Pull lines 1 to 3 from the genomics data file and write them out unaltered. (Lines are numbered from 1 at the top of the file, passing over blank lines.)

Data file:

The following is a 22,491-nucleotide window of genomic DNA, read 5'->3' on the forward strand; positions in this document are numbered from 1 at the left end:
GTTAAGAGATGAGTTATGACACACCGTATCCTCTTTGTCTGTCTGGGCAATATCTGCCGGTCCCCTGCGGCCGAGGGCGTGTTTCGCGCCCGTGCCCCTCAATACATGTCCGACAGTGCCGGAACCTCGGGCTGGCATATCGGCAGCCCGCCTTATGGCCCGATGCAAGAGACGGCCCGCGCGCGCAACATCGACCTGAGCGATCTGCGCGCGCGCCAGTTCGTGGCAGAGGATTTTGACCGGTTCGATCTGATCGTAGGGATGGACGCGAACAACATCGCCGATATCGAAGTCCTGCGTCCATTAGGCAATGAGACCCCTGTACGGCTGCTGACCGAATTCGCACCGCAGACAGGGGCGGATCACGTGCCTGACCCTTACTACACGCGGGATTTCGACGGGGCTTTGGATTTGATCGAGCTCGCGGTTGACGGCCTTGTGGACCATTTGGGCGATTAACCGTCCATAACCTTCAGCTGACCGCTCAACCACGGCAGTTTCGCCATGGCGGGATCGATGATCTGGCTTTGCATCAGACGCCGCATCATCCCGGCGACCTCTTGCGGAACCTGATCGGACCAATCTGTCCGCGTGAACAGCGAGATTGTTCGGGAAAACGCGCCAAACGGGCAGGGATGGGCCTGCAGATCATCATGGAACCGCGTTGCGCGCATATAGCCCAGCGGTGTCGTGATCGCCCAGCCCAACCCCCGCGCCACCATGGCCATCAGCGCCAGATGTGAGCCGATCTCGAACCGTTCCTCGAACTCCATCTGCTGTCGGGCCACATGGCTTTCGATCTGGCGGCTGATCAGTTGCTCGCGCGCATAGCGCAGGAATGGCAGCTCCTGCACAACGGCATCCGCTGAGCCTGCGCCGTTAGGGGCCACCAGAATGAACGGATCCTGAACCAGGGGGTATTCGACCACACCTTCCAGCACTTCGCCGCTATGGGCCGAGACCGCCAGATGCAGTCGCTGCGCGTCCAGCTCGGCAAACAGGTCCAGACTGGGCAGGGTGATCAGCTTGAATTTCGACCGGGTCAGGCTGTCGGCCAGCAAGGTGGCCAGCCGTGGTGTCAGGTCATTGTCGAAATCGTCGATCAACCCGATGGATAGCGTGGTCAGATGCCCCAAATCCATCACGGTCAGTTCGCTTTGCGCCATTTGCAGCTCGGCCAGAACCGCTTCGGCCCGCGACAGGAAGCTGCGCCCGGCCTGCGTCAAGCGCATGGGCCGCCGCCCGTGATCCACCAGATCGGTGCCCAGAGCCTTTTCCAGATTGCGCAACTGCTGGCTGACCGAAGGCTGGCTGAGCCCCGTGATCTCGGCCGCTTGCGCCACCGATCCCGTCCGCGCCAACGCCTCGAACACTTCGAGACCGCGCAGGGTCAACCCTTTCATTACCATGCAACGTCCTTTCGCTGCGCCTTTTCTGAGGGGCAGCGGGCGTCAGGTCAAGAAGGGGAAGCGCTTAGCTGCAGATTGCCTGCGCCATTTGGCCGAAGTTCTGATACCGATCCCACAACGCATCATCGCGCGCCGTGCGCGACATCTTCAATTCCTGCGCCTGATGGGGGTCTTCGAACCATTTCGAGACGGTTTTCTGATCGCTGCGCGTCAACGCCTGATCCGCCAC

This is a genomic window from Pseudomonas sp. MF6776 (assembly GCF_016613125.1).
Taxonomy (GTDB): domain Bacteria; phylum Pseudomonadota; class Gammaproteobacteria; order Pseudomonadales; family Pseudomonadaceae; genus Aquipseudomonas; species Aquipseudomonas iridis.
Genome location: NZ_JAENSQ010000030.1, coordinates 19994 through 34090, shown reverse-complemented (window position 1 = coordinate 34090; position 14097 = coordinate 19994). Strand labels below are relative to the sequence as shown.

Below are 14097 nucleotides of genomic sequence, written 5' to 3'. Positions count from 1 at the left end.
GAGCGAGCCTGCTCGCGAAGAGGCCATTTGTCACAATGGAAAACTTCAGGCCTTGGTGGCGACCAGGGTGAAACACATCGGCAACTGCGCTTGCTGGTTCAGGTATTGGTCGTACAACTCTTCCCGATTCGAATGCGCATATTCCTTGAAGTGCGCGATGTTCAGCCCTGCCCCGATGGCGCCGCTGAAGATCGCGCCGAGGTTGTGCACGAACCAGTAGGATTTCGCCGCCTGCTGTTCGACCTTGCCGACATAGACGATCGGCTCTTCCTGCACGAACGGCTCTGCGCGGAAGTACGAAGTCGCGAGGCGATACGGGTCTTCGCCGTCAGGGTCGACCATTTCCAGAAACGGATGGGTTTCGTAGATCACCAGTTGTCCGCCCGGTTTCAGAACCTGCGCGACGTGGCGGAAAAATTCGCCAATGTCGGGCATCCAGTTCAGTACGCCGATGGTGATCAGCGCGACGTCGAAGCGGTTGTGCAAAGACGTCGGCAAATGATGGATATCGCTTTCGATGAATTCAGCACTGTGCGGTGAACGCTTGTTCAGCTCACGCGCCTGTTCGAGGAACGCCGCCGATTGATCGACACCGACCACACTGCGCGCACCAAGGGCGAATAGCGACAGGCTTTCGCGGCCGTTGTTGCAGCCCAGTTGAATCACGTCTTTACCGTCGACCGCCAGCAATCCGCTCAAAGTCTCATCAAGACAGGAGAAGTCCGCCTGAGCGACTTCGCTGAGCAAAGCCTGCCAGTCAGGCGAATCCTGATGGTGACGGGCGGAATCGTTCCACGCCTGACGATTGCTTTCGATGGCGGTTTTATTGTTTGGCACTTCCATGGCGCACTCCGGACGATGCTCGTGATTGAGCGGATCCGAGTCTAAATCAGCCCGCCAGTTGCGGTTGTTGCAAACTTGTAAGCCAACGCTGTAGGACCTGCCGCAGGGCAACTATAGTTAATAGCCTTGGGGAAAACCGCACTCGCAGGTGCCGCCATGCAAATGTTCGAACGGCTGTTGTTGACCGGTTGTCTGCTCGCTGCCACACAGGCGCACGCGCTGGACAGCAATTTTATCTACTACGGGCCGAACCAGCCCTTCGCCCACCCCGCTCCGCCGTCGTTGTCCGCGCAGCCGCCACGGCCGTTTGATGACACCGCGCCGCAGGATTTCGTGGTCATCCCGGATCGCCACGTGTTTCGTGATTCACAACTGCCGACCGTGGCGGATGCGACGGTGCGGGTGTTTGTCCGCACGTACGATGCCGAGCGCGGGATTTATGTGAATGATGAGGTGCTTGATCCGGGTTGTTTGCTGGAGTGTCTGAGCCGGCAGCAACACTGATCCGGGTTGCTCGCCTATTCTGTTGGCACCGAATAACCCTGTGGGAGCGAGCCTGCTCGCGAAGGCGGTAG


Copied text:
The following is a 22,491-nucleotide window of genomic DNA, read 5'->3' on the forward strand; positions in this document are numbered from 1 at the left end:
GTTAAGAGATGAGTTATGACACACCGTATCCTCTTTGTCTGTCTGGGCAATATCTGCCGGTCCCCTGCGGCCGAGGGCGTGTTTCGCGCCCGTGCCCCTCAATACATGTCCGACAGTGCCGGAACCTCGGGCTGGCATATCGGCAGCCCGCCTTATGGCCCGATGCAAGAGACGGCCCGCGCGCGCAACATCGACCTGAGCGATCTGCGCGCGCGCCAGTTCGTGGCAGAGGATTTTGACCGGTTCGATCTGATCGTAGGGATGGACGCGAACAACATCGCCGATATCGAAGTCCTGCGTCCATTAGGCAATGAGACCCCTGTACGGCTGCTGACCGAATTCGCACCGCAGACAGGGGCGGATCACGTGCCTGACCCTTACTACACGCGGGATTTCGACGGGGCTTTGGATTTGATCGAGCTCGCGGTTGACGGCCTTGTGGACCATTTGGGCGATTAACCGTCCATAACCTTCAGCTGACCGCTCAACCACGGCAGTTTCGCCATGGCGGGATCGATGATCTGGCTTTGCATCAGACGCCGCATCATCCCGGCGACCTCTTGCGGAACCTGATCGGACCAATCTGTCCGCGTGAACAGCGAGATTGTTCGGGAAAACGCGCCAAACGGGCAGGGATGGGCCTGCAGATCATCATGGAACCGCGTTGCGCGCATATAGCCCAGCGGTGTCGTGATCGCCCAGCCCAACCCCCGCGCCACCATGGCCATCAGCGCCAGATGTGAGCCGATCTCGAACCGTTCCTCGAACTCCATCTGCTGTCGGGCCACATGGCTTTCGATCTGGCGGCTGATCAGTTGCTCGCGCGCATAGCGCAGGAATGGCAGCTCCTGCACAACGGCATCCGCTGAGCCTGCGCCGTTAGGGGCCACCAGAATGAACGGATCCTGAACCAGGGGGTATTCGACCACACCTTCCAGCACTTCGCCGCTATGGGCCGAGACCGCCAGATGCAGTCGCTGCGCGTCCAGCTCGGCAAACAGGTCCAGACTGGGCAGGGTGATCAGCTTGAATTTCGACCGGGTCAGGCTGTCGGCCAGCAAGGTGGCCAGCCGTGGTGTCAGGTCATTGTCGAAATCGTCGATCAACCCGATGGATAGCGTGGTCAGATGCCCCAAATCCATCACGGTCAGTTCGCTTTGCGCCATTTGCAGCTCGGCCAGAACCGCTTCGGCCCGCGACAGGAAGCTGCGCCCGGCCTGCGTCAAGCGCATGGGCCGCCGCCCGTGATCCACCAGATCGGTGCCCAGAGCCTTTTCCAGATTGCGCAACTGCTGGCTGACCGAAGGCTGGCTGAGCCCCGTGATCTCGGCCGCTTGCGCCACCGATCCCGTCCGCGCCAACGCCTCGAACACTTCGAGACCGCGCAGGGTCAACCCTTTCATTACCATGCAACGTCCTTTCGCTGCGCCTTTTCTGAGGGGCAGCGGGCGTCAGGTCAAGAAGGGGAAGCGCTTAGCTGCAGATTGCCTGCGCCATTTGGCCGAAGTTCTGATACCGATCCCACAACGCATCATCGCGCGCCGTGCGCGACATCTTCAATTCCTGCGCCTGATGGGGGTCTTCGAACCATTTCGAGACGGTTTTCTGATCGCTGCGCGTCAACGCCTGATCCGCCAC

This is a genomic window from Pseudomonas sp. MF6776 (assembly GCF_016613125.1).